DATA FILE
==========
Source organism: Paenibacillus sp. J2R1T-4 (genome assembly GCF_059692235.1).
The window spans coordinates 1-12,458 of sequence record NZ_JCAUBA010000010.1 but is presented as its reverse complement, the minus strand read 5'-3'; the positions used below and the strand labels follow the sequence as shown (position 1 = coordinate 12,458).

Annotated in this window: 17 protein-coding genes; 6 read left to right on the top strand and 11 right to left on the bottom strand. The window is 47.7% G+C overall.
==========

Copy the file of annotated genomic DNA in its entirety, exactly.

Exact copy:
Source organism: Paenibacillus sp. J2R1T-4 (genome assembly GCF_059692235.1).
The window spans coordinates 1-12,458 of sequence record NZ_JCAUBA010000010.1 but is presented as its reverse complement, the minus strand read 5'-3'; the positions used below and the strand labels follow the sequence as shown (position 1 = coordinate 12,458).

Annotated in this window: 17 protein-coding genes; 6 read left to right on the top strand and 11 right to left on the bottom strand. The window is 47.7% G+C overall.